Douglas Currie Ph.D.
- Ph.D., Zoology, University of Cambridge, 1992
- B. Sc., Zoology, University of St. Andrews, 1985
A native of Scotland, Dr. Currie joined the Biology Department at USM in 2003 after postdoctoral work at the University of Washington. He is a neurobiologist who specializes on the effects of toxins, particularly arsenic, on the developing nervous system.
Dr. Currie regularly teaches Neurobiology (BIO 321, 322) and Animal Physiology (BIO 401/501, 402/502). He also occasionally teaches the plant and animal physiology course (BIO 109) within the introductory biology sequence, as well as the nonmajors course in biology (BIO 101).
Brain development is a fascinating and incredibly complex process. Billions of neurons are generated and then must differentiate, sending out axons and dendrites, and make connections with target neurons throughout the brain. As a developmental neurobiologist I am broadly interested in these events.
Work in my lab focuses on trying to understand specific aspects of brain development. In particular, we are interested in understanding how electrical activity, at very early stages of development, shapes and regulates the development of neurons in the brain. We are currently investigating one of the major molecular pathways by which this activity regulates neuron development, the nitric oxide (NO)/ cyclic guanosine monophosphate (cGMP) pathway.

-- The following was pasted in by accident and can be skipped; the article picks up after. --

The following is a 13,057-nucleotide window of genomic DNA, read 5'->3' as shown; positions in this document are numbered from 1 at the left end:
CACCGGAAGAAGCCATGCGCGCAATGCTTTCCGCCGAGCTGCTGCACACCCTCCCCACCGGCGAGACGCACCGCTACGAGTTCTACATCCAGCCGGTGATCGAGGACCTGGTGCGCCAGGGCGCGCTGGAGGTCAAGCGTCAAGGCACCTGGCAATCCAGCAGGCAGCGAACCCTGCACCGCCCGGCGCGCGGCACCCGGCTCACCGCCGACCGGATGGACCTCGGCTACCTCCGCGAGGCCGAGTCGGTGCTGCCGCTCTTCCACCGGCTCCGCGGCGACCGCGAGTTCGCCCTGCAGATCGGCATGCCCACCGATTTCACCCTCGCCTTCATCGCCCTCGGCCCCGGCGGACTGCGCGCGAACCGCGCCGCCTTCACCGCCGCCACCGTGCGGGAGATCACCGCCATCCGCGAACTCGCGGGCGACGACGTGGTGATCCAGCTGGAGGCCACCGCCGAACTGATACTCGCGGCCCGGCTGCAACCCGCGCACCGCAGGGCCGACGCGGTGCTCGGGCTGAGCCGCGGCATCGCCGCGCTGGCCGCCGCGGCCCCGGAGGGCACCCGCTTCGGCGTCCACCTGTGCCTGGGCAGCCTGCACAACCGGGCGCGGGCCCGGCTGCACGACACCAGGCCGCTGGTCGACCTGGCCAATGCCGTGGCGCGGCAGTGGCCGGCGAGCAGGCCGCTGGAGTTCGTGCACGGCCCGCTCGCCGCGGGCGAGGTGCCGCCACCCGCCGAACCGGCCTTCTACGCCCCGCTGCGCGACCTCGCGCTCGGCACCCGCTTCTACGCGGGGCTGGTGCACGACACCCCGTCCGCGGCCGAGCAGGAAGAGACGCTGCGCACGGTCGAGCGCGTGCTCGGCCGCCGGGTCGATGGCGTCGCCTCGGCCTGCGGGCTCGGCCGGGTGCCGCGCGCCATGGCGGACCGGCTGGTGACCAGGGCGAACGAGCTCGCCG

We also developed a new line of research in collaboration with other members of the Center for Integrated and Applied Environmental Toxicology here at USM. The emphasis of this program is to investigate the effects of exposure to arsenic in utero on neuronal development in the brain. Arsenic contamination of ground water is a significant issue in a number of New England states.
Our research approach employs multiple techniques including immunohistochemistry, pharmacological manipulations, culturing of brain slices and neurons, dye labeling and confocal microscopy.
Szlosek, D. and Currie, D. (2016) Application and mechanism of malonic acid as a green alternative for protein-crosslinking. Green and Sustainable Chemistry 6: 110-115.